Thursday, September 29, 2022
Researchers collected body samples like breath and sweat from people who had recently completed a math test. The subjects reported their stress levels before and after the test.
The team used samples from cases where a subject's heart rate or blood pressure was increased and four dogs were to then sniff them.
Findings published in the journal PLoS ONE showed that each dog was able to recognise the stressed-out subject's smell.
Clara Wilson, a PhD student in the School of Psychology at Queen’s University Belfast, explained in a media release that the results also showed that dogs can sniff stress from people they don't even know.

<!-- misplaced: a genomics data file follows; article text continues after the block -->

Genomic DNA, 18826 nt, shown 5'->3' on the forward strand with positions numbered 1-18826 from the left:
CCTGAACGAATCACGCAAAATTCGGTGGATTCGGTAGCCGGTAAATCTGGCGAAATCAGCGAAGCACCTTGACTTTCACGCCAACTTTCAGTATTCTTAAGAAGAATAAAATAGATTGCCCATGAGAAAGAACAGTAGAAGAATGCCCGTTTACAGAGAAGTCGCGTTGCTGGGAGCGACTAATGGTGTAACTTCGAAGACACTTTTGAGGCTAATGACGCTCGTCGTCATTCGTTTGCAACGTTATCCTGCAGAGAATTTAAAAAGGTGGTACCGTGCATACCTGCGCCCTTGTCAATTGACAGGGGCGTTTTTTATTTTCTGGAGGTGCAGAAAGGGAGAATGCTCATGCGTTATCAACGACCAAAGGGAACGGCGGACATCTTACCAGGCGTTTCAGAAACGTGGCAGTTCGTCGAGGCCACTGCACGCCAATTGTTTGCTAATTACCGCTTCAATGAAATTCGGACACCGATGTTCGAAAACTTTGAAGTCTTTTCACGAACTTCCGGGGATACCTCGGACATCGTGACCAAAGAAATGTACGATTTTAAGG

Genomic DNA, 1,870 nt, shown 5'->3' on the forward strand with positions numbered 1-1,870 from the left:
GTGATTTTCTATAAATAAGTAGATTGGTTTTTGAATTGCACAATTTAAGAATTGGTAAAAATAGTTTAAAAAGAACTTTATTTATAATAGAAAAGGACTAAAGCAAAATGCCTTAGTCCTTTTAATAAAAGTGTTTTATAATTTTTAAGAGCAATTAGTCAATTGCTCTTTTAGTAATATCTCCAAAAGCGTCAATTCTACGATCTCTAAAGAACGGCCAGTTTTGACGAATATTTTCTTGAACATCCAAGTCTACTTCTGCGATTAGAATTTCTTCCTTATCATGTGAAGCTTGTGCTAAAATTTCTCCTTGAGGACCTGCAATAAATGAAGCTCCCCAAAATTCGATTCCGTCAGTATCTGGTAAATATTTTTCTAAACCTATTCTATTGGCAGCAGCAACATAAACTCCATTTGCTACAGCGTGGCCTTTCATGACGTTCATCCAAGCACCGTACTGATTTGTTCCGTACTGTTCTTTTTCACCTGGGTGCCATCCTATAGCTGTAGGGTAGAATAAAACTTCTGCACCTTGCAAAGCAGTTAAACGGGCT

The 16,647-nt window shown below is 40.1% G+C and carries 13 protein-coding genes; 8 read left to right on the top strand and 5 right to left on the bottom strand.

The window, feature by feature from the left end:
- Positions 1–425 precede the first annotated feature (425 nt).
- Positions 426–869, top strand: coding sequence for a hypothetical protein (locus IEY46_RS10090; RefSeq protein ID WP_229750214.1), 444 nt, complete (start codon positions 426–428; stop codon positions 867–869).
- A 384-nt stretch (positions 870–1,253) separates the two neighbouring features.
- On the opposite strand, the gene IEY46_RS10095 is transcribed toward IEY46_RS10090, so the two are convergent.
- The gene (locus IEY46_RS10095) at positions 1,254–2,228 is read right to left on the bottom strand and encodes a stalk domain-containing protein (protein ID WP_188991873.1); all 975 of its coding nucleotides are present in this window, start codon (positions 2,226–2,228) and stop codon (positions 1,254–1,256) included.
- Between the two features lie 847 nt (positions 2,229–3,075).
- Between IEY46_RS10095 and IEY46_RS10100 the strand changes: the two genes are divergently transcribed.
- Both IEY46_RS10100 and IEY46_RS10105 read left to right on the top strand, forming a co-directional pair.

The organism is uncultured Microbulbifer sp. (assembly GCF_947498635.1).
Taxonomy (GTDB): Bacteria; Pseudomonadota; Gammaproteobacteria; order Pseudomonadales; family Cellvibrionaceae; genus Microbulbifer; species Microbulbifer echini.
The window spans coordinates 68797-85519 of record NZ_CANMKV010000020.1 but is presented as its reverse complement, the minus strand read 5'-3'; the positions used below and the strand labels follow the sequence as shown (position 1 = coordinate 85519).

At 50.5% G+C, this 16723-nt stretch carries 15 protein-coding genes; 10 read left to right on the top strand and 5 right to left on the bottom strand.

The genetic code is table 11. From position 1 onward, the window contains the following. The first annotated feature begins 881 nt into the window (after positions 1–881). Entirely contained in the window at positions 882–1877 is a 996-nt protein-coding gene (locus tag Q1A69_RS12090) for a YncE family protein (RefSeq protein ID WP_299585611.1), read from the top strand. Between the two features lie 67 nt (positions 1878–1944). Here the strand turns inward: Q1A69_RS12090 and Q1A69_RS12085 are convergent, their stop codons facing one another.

“The research highlights that dogs do not need visual or audio cues to pick up on human stress."
She added that the study helps understand the relationship between dogs and humans even better.